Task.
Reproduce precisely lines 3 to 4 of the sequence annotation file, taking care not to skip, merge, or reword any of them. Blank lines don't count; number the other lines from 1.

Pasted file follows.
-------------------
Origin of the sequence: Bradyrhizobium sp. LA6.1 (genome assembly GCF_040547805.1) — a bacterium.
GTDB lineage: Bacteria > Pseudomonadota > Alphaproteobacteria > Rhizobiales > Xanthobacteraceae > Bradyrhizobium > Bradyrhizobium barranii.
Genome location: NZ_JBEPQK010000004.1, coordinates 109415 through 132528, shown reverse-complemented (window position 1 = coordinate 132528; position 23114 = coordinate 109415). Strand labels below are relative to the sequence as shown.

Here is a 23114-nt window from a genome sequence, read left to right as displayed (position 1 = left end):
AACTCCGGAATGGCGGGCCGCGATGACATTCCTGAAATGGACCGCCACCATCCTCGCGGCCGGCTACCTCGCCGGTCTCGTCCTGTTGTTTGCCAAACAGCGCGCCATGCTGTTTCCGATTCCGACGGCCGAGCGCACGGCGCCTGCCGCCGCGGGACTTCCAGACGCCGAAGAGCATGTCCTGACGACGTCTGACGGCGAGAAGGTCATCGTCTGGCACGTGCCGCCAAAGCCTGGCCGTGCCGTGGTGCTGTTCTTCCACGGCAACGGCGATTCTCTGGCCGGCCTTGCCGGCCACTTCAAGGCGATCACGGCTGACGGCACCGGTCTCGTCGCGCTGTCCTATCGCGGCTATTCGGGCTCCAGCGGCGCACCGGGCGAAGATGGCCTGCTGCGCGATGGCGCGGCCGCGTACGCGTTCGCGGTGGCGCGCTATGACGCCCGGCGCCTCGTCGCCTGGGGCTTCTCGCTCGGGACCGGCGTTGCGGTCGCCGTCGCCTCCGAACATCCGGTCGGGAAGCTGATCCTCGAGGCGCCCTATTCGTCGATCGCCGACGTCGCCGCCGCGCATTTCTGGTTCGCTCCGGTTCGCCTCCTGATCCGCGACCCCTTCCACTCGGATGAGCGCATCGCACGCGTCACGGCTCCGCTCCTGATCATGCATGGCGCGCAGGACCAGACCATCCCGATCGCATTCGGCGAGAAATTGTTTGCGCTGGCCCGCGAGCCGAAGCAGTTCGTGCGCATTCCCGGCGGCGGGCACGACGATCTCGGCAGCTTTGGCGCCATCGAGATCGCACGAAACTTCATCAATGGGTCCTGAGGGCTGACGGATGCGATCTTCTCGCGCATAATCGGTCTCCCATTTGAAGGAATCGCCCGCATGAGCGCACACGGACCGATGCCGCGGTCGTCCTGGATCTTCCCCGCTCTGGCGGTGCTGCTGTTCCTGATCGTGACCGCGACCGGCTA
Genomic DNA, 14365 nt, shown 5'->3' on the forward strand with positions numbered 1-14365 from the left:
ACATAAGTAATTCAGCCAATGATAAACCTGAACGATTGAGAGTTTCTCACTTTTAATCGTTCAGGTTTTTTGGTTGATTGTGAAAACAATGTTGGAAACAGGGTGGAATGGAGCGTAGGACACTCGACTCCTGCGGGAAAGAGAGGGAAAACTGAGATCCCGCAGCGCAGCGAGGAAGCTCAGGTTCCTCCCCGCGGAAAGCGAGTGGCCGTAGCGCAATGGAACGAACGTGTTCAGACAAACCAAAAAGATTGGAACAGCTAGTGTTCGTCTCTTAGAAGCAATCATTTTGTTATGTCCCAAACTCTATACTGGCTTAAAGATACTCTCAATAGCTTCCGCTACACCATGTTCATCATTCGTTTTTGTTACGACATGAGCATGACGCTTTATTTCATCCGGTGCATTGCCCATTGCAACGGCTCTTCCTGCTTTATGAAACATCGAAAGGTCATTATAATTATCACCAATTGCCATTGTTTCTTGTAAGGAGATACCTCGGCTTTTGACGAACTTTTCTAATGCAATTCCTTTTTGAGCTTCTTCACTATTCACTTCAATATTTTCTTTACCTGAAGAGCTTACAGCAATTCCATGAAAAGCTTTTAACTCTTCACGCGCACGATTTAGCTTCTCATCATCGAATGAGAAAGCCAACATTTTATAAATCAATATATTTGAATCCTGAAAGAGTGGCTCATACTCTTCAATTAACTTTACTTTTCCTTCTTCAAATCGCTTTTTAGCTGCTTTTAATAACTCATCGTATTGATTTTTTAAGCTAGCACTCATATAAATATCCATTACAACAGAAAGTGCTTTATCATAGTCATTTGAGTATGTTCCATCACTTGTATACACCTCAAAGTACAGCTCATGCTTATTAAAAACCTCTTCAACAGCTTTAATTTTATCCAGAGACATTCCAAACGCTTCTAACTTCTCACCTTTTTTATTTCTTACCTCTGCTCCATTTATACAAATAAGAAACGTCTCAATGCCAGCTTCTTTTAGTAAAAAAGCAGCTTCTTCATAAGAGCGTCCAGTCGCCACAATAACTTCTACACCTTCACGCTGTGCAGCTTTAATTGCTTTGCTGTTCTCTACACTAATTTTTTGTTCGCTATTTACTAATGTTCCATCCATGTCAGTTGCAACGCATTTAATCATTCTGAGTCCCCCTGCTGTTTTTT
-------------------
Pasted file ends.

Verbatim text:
Genome location: NZ_JBEPQK010000004.1, coordinates 109415 through 132528, shown reverse-complemented (window position 1 = coordinate 132528; position 23114 = coordinate 109415). Strand labels below are relative to the sequence as shown.

Here is a 23114-nt window from a genome sequence, read left to right as displayed (position 1 = left end):